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FEATURE: Women, Religious Sisters, Risking Lives on Frontlines … ‘Today We Are Here to Applaud Them’

October 17, 2019. An Event Organized by the US Embassy to the Holy See, With Ambassador, Sisters, and Vatican Officials

We are here to applaud work of sisters on the frontlines…

This praise was expressed by US Ambassador to the Holy See, Callista Gingrich, who hosted and organized along with the Embassy, the event held there, Wednesday, Oct. 16, 2019, to recall ‘Women on the Frontlines,’ their second annual symposium to demonstrate how governments, civil society, and individuals can more effectively meet their goals and objectives in fragile communities and regions by partnering with women religious working on the frontlines.

Those speaking were Sister Orla Treacy, of the Institute of Blessed Virgin Mary, working in South Sudan; Sister Crescencia Sun, of the Religieuses Notre Dame Des Missions (RNDM), working in India; and Sister Anne Falola, of the Missionary Sisters of Our Lady of the Apostles (OLA).

Sister Orla Treacy, a 2019 U.S. Department of State International Woman of Courage honoree, was nominated for the award by Ambassador Gingrich in recognition of her work improving the lives of women and girls in Rumbek, South Sudan.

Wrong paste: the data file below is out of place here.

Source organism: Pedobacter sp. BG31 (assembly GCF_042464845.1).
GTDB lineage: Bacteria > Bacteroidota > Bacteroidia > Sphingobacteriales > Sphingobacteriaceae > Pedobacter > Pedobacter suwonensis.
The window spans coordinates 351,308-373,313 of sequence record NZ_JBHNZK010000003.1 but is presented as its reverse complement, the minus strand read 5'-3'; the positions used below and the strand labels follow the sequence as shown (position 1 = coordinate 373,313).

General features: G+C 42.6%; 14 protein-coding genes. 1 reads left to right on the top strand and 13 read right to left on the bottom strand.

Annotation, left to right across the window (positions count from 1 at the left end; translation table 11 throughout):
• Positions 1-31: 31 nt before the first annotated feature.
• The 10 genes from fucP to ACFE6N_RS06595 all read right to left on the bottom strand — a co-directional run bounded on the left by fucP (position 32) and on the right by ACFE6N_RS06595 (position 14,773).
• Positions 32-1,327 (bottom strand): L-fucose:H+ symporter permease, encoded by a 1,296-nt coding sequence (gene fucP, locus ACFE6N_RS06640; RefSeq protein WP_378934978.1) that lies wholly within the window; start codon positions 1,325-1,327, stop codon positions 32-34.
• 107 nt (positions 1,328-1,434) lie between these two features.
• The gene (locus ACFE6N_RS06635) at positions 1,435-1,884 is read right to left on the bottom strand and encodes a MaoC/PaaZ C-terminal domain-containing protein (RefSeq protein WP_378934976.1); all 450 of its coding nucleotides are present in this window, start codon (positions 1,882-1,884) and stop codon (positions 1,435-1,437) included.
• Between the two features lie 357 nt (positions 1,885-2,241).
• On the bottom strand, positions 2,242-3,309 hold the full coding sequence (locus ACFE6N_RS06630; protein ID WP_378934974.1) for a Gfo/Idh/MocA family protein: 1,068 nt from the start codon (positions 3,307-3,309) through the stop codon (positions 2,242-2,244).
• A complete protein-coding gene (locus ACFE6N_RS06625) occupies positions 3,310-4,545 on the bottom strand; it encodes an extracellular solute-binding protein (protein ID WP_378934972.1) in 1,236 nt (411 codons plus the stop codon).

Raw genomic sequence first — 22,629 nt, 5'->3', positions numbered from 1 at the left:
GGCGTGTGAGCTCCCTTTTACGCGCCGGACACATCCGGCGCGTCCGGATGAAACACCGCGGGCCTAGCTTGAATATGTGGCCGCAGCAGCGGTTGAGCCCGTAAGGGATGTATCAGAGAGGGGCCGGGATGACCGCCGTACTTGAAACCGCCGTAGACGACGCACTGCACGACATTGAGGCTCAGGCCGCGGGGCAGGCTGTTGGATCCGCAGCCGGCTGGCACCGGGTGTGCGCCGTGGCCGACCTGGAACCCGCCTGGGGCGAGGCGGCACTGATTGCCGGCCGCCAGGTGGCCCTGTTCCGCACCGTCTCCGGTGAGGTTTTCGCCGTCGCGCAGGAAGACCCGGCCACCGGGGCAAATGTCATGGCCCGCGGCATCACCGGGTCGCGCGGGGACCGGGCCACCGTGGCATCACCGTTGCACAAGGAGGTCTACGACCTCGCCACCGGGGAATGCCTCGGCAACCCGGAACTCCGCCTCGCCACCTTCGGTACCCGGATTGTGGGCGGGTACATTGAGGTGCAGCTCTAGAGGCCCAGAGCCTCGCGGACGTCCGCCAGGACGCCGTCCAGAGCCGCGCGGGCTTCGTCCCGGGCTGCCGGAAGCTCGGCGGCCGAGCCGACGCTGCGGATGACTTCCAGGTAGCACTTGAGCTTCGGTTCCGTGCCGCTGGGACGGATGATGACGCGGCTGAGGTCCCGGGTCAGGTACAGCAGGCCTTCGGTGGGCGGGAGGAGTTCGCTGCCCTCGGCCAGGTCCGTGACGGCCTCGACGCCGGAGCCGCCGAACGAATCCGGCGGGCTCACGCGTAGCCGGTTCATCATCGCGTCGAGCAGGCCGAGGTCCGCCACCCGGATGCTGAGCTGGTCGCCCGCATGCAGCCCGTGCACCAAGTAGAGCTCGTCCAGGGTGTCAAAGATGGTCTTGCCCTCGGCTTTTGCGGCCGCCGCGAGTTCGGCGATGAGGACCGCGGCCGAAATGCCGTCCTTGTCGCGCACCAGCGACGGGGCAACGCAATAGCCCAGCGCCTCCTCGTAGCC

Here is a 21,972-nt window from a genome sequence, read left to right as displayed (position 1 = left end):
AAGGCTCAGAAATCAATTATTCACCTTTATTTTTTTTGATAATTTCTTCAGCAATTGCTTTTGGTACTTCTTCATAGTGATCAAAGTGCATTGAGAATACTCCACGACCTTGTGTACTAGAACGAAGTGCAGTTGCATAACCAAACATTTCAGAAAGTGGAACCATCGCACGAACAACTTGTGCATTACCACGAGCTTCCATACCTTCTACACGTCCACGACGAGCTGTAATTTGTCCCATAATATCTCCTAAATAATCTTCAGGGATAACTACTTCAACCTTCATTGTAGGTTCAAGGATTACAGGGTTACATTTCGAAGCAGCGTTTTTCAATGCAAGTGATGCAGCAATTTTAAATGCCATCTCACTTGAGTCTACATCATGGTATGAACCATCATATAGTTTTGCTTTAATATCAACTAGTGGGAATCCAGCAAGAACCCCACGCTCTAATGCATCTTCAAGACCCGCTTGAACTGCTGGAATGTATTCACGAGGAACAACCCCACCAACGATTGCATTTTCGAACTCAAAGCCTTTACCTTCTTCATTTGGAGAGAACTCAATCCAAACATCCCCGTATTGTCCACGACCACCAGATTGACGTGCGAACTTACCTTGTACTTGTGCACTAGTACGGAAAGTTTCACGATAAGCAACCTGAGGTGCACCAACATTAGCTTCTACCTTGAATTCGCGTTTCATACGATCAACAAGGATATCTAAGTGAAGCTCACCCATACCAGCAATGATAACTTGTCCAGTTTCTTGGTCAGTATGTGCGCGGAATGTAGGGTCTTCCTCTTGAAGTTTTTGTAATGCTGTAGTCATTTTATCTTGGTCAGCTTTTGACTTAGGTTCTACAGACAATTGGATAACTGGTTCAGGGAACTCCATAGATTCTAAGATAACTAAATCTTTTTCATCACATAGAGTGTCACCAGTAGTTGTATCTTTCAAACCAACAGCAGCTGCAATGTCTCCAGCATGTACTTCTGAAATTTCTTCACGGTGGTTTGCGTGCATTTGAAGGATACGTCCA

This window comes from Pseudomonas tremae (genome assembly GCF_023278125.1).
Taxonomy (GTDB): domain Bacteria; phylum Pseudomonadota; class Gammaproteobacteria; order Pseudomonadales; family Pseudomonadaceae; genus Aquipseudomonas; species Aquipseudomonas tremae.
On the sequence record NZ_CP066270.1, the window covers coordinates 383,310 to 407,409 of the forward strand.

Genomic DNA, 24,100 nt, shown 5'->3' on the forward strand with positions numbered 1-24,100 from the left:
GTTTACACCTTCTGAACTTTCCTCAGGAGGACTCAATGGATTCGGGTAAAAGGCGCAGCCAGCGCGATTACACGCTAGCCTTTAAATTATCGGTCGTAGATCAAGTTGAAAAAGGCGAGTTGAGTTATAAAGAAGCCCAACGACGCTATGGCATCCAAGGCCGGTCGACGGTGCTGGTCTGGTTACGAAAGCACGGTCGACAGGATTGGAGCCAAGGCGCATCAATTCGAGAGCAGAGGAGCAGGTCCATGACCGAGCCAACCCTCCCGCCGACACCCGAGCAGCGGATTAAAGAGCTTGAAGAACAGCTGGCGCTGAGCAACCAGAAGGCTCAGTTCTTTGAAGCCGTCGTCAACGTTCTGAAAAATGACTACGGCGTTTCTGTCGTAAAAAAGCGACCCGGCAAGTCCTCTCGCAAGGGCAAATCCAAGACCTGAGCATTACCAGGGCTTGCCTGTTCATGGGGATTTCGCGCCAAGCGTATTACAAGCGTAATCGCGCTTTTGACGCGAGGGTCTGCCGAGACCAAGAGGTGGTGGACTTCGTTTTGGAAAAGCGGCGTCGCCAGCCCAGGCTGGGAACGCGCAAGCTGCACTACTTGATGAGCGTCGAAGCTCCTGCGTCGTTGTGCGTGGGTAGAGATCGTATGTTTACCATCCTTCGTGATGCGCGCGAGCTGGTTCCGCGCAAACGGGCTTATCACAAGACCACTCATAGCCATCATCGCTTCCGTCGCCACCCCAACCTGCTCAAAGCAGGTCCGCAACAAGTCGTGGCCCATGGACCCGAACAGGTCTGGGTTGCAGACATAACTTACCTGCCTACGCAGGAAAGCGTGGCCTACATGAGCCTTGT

Sister Patricia Murray, Executive Secretary of the Union of International Superiors General (UISG) and Ambassador Gingrich gave opening remarks, and Phil Pullella, Senior Italy and Vatican Correspondent for Reuters, moderated. All three worked or work in conflict and post-conflict communities in the fields of education, healthcare, and development.

Father Henry Lemoncelli, representing the Holy See’s Congregation for Institutes of Consecrated Life and Societies of Apostolic Life, gave the closing remarks.

Ambassador Gingrich praised that women religious are “critical partners” in ensuring peace and understanding” and “promote and advance education, health, and development, often in conflict zones and other dangerous parts of the world.”

Noting they are “vital,” “work tirelessly to promote human dignity and freedom” and often risk their lives, the Ambassador lamented that “too often their work is not recognized, or not appreciated.”

“Religious sisters are beacons of hope for millions of people around the world,” she underscored, especially “for those who otherwise would never have a voice.”